Printed material

Printed Material

4 years 4 months ago

  • Joining Research Forces to Meet Challenges in Ocean Management

    Seas and oceans have a huge impact on our daily lives, providing an essential part of our wealth and well-being. They are not only a critical source of food, energy and resources, but also provide the majority of Europe’s trade routes and play a key role in climate regulation. The value of living by the sea, while intangible, is high to many of us. However, the impact of human activities on the marine environment keeps increasing. Maritime transport, offshore energy, tourism, coastal development, resource extraction, fisheries and aquaculture are examples of activities which can have a major impact on the marine environment, putting at risk marine ecosystems. Science and technology have a vital role to play to preserve the marine environment as well as to support the “Blue Growth” and unlock the great economic potential of our seas and oceans. It is a key component to foster the ‘Europe 2020’2 goal of a smart, inclusive and sustainable growth.

    A key FP7 initiative in this context is the launch of “The Ocean of Tomorrow” (FP7-OCEAN) crossthematic calls. The “Ocean of Tomorrow” aims to foster multidisciplinary approaches and crossfertilisation between various scientific disciplines and economic sectors on key cross-cutting marine and maritime challenges. Another key feature is the participation of business partners, in particular SMEs, in the research projects that are funded. This brochure presents the 19 projects selected under “The Ocean of Tomorrow” so far.

    Download the full brochure (PDF, 2.4 Mb)

    Download the Micro B3 article (PDF, 197 Kb)

    4 years 4 months ago

4 years 6 months ago

4 years 7 months ago

  • Brochure: Understanding the World from a Marine Microbial Perspective
    An in-depth interview and article with Micro B3 project coordinator Frank Oliver Glöckner

    “The emergence of new marine knowledge based on the genomic revolution is leading to a better understanding of our biggest ecosystem on earth. There is massive potential for biotechnological innovation without overharvesting the marine environment. The Micro B3 (Biodiversity, Bioinformatics, Biotechnology) project aims to bring about major developments in the field of environmental bioinformatics.”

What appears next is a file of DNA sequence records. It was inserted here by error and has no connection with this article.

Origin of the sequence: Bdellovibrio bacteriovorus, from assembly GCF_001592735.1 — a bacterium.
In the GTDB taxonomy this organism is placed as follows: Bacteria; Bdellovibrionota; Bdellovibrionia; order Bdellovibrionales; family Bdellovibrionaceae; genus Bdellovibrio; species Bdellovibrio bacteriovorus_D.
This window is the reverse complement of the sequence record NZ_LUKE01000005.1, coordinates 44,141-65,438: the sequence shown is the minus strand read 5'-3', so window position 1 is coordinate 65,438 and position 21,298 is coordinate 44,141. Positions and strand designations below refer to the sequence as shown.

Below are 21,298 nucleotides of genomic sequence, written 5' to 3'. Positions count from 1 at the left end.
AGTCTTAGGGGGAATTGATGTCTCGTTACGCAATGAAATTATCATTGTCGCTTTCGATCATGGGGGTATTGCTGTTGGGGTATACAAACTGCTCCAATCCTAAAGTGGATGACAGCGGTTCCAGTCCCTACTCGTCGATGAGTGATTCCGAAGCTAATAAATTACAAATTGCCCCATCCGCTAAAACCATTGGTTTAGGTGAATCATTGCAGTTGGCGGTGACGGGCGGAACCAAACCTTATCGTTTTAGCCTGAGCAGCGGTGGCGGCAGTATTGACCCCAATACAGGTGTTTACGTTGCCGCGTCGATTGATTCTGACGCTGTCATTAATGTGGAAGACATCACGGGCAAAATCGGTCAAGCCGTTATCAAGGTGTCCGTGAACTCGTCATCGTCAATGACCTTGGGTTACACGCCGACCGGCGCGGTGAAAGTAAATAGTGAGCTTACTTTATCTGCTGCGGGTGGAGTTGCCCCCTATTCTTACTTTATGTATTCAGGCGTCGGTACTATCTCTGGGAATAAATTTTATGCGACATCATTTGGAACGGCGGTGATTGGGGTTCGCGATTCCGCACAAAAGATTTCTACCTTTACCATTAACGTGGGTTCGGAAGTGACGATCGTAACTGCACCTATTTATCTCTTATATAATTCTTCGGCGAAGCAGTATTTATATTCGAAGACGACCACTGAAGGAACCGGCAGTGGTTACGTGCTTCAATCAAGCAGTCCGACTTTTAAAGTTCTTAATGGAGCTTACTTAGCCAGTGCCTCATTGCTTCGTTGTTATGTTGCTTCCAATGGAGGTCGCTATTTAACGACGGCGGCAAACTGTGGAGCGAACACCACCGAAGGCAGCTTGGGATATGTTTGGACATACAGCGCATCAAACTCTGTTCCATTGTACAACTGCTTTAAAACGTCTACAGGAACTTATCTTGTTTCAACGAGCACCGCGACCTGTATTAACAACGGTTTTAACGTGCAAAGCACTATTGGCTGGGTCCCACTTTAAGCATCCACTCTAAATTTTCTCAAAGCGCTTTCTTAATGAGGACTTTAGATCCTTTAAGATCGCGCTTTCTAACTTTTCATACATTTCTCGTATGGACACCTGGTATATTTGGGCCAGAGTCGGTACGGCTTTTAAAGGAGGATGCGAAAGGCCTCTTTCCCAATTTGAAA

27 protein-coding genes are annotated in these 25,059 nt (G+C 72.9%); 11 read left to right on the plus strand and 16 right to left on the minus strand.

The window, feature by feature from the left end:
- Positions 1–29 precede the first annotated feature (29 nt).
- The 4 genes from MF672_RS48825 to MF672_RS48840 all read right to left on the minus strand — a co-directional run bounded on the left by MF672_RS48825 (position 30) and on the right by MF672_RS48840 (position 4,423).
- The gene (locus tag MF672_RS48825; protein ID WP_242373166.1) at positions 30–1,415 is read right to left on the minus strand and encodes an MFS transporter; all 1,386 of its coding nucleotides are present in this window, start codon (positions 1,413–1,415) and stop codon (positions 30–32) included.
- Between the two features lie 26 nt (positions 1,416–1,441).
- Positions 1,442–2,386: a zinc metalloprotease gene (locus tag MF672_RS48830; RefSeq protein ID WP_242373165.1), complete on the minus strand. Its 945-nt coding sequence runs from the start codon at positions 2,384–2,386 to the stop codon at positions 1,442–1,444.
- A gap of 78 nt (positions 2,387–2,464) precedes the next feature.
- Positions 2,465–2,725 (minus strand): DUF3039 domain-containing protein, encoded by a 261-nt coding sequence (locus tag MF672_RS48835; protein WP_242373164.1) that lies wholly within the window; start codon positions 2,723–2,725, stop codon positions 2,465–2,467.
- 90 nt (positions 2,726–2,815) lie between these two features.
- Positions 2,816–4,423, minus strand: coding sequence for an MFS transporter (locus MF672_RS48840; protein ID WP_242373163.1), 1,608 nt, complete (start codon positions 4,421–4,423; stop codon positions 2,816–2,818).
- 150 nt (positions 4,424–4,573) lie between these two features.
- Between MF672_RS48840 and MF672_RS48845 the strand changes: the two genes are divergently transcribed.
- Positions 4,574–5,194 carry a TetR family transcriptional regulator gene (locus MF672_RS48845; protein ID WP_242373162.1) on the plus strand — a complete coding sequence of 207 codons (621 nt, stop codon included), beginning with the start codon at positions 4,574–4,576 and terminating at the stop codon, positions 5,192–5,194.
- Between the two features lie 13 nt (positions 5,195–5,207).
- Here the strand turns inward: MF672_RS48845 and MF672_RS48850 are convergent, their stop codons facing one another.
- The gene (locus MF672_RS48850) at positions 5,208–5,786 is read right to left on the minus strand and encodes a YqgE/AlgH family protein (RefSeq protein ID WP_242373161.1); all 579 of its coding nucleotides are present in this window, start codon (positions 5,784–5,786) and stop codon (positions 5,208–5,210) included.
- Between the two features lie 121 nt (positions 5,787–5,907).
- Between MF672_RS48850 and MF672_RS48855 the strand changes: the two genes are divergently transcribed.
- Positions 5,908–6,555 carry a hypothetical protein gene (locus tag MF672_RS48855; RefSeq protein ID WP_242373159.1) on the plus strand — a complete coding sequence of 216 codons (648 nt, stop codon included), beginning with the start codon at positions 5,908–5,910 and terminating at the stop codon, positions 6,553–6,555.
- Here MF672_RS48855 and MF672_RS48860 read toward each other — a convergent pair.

PDF low res (941 KB)                PDF high res (3.5 MB)

    International Innovation is the leading global dissemination resource for the wider scientific, technology and research communities, dedicated to disseminating the latest science, research and technological innovations on a global level. More information and a complimentary subscription offer to the publication can be found at:

    4 years 7 months ago

4 years 8 months ago

  • The oceans are full of bacteria. Outwardly, they all look much the same, but there are many different species living a variety of ways of life. This has led Hanno Teeling, Bernhard Fuchs and Frank Oliver Glöckner from the Max Planck Institute for Marine Microbiology in Bremen to analyze bacterial diversity in the oceans with the aid of metagenomics. To do this, they first throw the whole bacterial genome into one pot, then decode the DNA molecules and sort the genetic mix back into individual bacterial groups.

    PDF english (3.6 Mb)

    Die Ozeane sind voller Bakterien. Äußerlich sehen diese nahezu gleich aus, doch es gibt viele verschiedene Arten mit unterschiedlichen Lebensweisen. Daher analysieren Hanno Teeling, Bernhard Fuchs und Frank Oliver Glöckner vom Max-Planck-Institut für marine Mikrobiologie in Bremen die Bakterienvielfalt in den Ozeanen mithilfe der Metagenomik. Dabei werfen sie zunächst das gesamte bakterielle Erbgut in einen Topf, entschlüsseln die DNA-Moleküle und ordnen den Genmix dann wieder einzelnen Bakteriengruppen zu.

    PDF german (3.6 Mb)

    4 years 8 months ago

4 years 9 months ago

  • Artikel zur Rolle der mikrobiellen Genomik in der Biodiversitätsforschung

    In der Zeitschrift Max Planck Forschung  2.2012 ist folgender Artikel erschienen:

    Das Meer als Genpool (PDF 3.6 Mb)

    der die Arbeit von drei Mitarbeitern des Max-Planck-Institutes für marine Mikrobiologie in Bremen anschaulich beschreibt.

    Ein Teil dieser Arbeiten wird seit Januar 2012 durch das EU Projekt Micro B3 gefördert.

    4 years 9 months ago